A Plan for the Church
 
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A national daily paper dated 10.9.92 reported that the Church of Rome has commissioned a batch of confessionals with electronic aids from a firm who call themselves 'Genuflex' (No kidding!).

This indicates that the time has come for the Church of England to reveal its far-reaching plan for the Second Millennium, by which it proposes to solve many, or most of its problems by dispensing with the labour-intensive set-up which we currently enjoy (endure?). The Church accepts that it no longer has the financial resources to employ a full-time ministry, nor to maintain what are probably the least efficient and least cost-effective buildings of any organisation.

It also recognises that there is no justification for the employment of full time Parish Priests or for the human paraphernalia which clutters the churches of this land. Temporary palliatives, such as 'employing more fully the ministry of the laity' and the setting up of 'Minster Parishes' have successfully bought time until long term plans could be brought to fruition.

The Church now recognises its need to embrace the two principal characteristics of the decade, namely technology and privatisation.

As from the year 2000 therefore, the Church will, as a first priority, set up a computer complex situated offshore in the Diocese of Sodor and Man. This will effect a saving in tax. Each Parish will then be equipped with a 'cash dispenser' type of computer terminal which, initially, will be be built into the walls of each Parish Church. These will be known as 'Godslots'. As a result of the 'Decade of Evangelism', it is confidently anticipated that coverage will later be expanded so as to provide outlets at suitable sites such as supermarkets, post offices, football grounds, racetracks, and tourist attractions such as theme parks and cathedrals.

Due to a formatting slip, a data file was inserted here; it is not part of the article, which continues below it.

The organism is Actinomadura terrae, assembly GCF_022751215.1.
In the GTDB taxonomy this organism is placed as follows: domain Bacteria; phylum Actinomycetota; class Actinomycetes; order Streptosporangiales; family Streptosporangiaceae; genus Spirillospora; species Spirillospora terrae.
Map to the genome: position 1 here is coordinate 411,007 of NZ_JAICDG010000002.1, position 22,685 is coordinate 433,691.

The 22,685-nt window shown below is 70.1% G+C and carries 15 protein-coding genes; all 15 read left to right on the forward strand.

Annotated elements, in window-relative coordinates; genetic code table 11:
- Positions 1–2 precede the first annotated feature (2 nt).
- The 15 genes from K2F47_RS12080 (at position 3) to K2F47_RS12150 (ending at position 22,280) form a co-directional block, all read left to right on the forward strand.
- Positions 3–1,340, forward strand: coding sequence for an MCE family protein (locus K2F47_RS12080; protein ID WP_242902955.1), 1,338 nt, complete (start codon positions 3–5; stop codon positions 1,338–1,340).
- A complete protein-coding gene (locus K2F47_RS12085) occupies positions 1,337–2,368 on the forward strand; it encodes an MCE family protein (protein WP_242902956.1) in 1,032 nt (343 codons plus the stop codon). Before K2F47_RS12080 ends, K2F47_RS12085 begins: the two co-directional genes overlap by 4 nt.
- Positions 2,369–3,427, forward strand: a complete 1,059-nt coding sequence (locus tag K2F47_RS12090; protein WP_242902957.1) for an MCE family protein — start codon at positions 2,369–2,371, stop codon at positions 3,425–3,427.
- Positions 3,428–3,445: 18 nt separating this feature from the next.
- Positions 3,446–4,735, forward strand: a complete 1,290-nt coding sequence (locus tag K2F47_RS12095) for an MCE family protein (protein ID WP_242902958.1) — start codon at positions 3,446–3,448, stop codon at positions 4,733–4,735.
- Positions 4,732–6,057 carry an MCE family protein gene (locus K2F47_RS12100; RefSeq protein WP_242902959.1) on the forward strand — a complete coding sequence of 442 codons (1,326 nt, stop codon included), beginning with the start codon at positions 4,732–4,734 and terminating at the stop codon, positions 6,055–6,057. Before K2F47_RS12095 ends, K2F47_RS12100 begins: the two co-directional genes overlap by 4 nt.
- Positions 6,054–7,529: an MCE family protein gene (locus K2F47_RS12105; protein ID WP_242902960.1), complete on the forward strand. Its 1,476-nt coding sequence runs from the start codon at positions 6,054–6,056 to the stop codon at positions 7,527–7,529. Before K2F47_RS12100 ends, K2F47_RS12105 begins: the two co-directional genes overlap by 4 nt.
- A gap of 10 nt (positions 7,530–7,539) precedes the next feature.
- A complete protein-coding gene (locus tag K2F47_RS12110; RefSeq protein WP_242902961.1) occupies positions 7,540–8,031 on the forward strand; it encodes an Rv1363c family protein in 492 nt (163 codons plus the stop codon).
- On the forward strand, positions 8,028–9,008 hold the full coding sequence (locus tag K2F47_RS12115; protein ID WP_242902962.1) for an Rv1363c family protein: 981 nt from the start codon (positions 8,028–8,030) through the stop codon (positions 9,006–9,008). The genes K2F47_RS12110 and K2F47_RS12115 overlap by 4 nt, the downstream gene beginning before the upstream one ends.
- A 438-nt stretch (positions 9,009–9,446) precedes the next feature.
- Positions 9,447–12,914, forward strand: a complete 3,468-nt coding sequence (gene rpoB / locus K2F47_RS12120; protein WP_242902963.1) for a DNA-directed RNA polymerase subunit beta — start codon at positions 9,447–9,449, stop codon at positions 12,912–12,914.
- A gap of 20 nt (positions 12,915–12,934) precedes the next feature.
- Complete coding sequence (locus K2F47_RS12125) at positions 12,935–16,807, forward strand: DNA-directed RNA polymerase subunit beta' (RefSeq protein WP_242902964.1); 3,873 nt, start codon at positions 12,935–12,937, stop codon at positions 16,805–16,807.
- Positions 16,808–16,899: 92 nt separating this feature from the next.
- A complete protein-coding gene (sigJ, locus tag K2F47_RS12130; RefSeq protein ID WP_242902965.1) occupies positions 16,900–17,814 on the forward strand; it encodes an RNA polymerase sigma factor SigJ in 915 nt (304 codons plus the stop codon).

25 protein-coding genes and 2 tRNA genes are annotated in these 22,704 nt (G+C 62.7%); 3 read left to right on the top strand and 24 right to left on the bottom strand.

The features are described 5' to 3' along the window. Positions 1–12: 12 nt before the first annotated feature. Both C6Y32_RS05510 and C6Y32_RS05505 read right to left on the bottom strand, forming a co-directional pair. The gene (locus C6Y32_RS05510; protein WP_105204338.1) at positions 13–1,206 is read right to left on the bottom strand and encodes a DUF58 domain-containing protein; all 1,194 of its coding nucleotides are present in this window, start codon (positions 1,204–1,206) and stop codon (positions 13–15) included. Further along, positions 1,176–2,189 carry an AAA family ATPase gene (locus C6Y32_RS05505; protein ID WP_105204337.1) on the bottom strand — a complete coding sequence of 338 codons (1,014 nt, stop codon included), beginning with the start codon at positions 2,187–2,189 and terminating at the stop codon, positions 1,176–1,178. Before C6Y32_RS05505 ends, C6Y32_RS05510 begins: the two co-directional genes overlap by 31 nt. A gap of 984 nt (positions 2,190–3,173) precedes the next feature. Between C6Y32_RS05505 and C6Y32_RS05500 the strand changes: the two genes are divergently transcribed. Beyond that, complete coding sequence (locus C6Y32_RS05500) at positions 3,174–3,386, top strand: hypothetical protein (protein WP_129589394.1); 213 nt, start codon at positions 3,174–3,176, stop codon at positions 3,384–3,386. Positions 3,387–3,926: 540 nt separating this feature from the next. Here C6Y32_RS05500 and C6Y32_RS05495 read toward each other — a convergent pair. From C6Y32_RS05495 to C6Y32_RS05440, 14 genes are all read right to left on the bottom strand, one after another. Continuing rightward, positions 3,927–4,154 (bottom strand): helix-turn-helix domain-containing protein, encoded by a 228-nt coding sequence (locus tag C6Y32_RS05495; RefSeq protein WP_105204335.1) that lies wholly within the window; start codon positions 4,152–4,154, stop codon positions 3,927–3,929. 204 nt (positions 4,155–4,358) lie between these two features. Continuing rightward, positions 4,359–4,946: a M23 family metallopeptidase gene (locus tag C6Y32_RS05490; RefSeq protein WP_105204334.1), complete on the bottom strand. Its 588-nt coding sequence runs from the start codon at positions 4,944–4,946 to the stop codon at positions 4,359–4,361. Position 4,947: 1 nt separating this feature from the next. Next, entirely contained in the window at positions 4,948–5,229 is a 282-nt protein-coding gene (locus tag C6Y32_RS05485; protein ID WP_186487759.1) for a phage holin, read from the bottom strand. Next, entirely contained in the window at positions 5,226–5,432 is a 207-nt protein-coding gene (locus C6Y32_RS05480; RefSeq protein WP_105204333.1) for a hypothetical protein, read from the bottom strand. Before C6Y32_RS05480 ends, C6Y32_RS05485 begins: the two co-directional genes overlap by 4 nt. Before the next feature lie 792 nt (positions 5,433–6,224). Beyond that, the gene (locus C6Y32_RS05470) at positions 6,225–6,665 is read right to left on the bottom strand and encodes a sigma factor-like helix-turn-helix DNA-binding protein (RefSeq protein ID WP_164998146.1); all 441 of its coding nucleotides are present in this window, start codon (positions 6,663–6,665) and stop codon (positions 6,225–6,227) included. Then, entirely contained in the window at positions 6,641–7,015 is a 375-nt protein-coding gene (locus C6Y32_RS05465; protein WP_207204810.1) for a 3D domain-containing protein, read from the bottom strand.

Each of the faithful, who registers with 'Godslot (your flexible friend) plc.' and who pays the Annual Service Charge (ASC) by direct debit,* will be issued with a plastic card and a PIN number. On inserting the card, each will be given a few words of comfort based on the 'theme' for the week,  and backed by the Mormon Tabernacle Choir, by Madonna singing 'Ave Maria', or the Harry Secombe single, 'Bless this House'.

Signed photographs of the Archbishop of Canterbury may be dispensed and debited to the individual's account, if in credit. If not, suitable quotations from Dante or 'Paradise Lost' would be substituted.

Those who achieve Confirmation after taking the necessary correspondence course on disk or tape, will be issued with a 'Gold Card' enabling them to receive the Sacrament either with or without a receipt.

Baptism will be administered by combining the dispenser with a 'Hand-Wash' machine as seen in many public 'facilities', but with a 'head-size' hole.

Further refinements, available in a limited number of Dioceses, might include a discreet whiff of incense for those so inclined.

Funerals offer no problem. Crematoria are already automated, so that all that will be required is a chute giving immediate transfer to a disposal unit developed on the 'microwave' principle. A 'Destination?' prompt will be answered simply by pressing either of two buttons marked respectively or . (Press neither for limbo.)

Weddings will, of course be more difficult, since these are notoriously 'labour intensive' - especially prior to the event. Access to 'communal space' and social intercourse will still be required, and it will therefore be necessary for those concerned to obtain in advance the sponsorship of a florist, caterer, car hire firm, 'Pronuptia' (sic) and Moss Bros. As these are already regarded as the vital features of any wedding, no real problem is anticipated. In cases of poverty, the computer will be programmed to dispense a wedding certificate and a ring on the entering of a special PIN number issued for the occasion by a Registrar. To avoid confusion, this will be known as a 'BAN' number. Suitable music, such as the Widor 'Toccata' or 'Crimond' would, of course, be available. Alternatively, provision will be made for a prior recording of the bride's uncle singing a vocal 'gem' such as 'All ya need is love, Baby!'.